Breaking Travel News

ABTA’s budget response: APD increases confirmed in budget

ABTA’s budget response: APD increases confirmed in budget

ABTA expressed its disappointment that the Government is to go ahead with an 8% double inflation rise in Air Passenger Duty rates from 1 April 2012. The announcement in today’s budget that APD rates will also increase by inflation from 1 April 2013 is a further hammer blow to the industry. The Chancellor expects to collect £2.2bn in 2011-12 from APD revenues, rising to £3.9bn by 2016-17, by far the highest aviation taxes in the world.

Mark Tanzer, ABTA Chief Executive said: “The Chancellor’s confirmation that he intends to go ahead with double inflationary rise in APD on 1 April, together with a further increase in 2013, is incredibly disappointing. The Government has repeatedly said it looks to travel and tourism as one of its key drivers of growth but instead of listening to concerns that APD is stunting this growth, not only in travel but in the wider economy too, it has chosen to significantly increase the tax burden.”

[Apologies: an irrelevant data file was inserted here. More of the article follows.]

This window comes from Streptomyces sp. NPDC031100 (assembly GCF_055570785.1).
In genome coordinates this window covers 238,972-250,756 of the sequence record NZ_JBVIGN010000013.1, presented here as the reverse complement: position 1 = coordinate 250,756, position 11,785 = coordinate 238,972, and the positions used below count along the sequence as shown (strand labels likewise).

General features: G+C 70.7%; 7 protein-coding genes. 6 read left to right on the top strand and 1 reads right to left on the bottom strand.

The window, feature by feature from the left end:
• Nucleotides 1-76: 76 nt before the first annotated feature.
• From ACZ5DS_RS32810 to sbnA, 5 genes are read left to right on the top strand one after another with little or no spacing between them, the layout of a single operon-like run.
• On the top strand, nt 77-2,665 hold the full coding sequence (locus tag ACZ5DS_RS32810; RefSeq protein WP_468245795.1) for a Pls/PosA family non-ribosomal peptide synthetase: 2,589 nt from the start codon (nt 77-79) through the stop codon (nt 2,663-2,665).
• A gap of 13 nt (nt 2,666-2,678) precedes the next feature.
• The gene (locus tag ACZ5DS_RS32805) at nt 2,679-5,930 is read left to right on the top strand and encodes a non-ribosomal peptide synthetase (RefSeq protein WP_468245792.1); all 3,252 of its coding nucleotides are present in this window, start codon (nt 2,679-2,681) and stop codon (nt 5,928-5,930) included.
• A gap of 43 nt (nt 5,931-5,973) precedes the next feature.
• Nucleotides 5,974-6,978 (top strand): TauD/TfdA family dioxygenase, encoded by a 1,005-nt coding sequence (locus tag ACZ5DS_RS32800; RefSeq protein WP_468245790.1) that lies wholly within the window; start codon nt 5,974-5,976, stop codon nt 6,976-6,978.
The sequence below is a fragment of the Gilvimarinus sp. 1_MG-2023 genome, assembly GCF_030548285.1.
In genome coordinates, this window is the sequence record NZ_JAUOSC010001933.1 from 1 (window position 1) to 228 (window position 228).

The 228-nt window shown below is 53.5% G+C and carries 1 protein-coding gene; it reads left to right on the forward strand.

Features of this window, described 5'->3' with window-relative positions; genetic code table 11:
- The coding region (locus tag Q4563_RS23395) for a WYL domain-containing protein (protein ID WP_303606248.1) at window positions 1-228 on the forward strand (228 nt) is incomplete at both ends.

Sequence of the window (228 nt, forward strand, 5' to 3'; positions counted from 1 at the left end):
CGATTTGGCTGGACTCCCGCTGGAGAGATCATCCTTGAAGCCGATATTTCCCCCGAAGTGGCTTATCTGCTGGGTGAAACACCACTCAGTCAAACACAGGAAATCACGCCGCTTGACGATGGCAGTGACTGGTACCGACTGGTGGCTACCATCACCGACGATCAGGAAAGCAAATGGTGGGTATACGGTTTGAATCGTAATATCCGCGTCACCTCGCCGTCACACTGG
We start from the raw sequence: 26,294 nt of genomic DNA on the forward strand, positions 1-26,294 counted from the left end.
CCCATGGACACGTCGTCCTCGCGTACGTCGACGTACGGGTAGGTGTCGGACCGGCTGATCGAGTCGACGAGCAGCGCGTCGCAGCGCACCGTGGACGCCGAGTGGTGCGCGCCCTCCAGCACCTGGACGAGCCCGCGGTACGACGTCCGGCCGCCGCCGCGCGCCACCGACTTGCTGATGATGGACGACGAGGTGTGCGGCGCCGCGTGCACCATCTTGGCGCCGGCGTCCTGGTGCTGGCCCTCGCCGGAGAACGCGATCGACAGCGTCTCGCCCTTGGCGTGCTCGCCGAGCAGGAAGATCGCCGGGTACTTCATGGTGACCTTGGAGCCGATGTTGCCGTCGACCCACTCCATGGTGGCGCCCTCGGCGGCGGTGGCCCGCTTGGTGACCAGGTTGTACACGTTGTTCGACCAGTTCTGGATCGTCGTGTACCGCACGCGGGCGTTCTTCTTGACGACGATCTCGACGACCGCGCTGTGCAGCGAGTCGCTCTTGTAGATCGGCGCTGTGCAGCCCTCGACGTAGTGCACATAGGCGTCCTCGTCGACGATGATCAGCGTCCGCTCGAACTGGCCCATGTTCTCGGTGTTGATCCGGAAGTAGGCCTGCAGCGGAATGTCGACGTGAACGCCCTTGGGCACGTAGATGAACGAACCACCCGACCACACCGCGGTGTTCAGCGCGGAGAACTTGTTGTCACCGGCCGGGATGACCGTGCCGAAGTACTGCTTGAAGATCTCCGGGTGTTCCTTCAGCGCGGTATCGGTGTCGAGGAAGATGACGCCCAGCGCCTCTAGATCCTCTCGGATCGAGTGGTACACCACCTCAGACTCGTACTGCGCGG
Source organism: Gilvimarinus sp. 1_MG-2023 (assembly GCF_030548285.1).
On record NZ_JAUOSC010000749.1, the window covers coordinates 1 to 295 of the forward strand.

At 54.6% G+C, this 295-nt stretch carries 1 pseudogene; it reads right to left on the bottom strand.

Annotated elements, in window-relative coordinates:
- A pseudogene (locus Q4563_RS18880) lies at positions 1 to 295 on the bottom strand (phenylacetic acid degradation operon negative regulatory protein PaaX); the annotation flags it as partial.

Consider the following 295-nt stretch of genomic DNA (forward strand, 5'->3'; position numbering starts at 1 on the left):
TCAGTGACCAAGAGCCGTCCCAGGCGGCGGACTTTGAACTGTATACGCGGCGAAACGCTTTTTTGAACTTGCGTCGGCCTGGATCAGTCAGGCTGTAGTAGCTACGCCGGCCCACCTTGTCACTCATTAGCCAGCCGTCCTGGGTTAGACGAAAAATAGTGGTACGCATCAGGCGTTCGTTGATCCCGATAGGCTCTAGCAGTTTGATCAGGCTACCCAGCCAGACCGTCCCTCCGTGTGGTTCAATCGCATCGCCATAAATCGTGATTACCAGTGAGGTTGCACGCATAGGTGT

Luke Pollard, ABTA’s Head of Public Affairs added “Although APD didn’t warrant an oral mention, the urgent need to address the lack of aviation capacity in the south-east of England did. This is encouraging and is part of a carefully choreographed policy change on aviation by the Government. From Mr Osborne’s comment it looks like we will have to wait until Summer and not next week as many were expecting for details of the Government’s new aviation policy – but this mention is encouraging and shows the Government realises its outright ban on new capacity was a mistake.”

Currently, only five European countries levy any form of aviation tax. Of those five, Britain’s is by far the highest. Since APD was introduced here in 1994, annual revenue raised by the tax has increased by 250 per cent. This year alone, £2.6bn of holidaymakers’ and business travellers’ money will go to the Treasury and by 2015, the government has stated it will increase revenue from APD by a further £1.2bn.

The rises in APD come at a time when Emissions Trading Scheme (ETS), an environmental tax on aviation, is being introduced. The government has no plans to offset the revenue raised from the ETS against APD.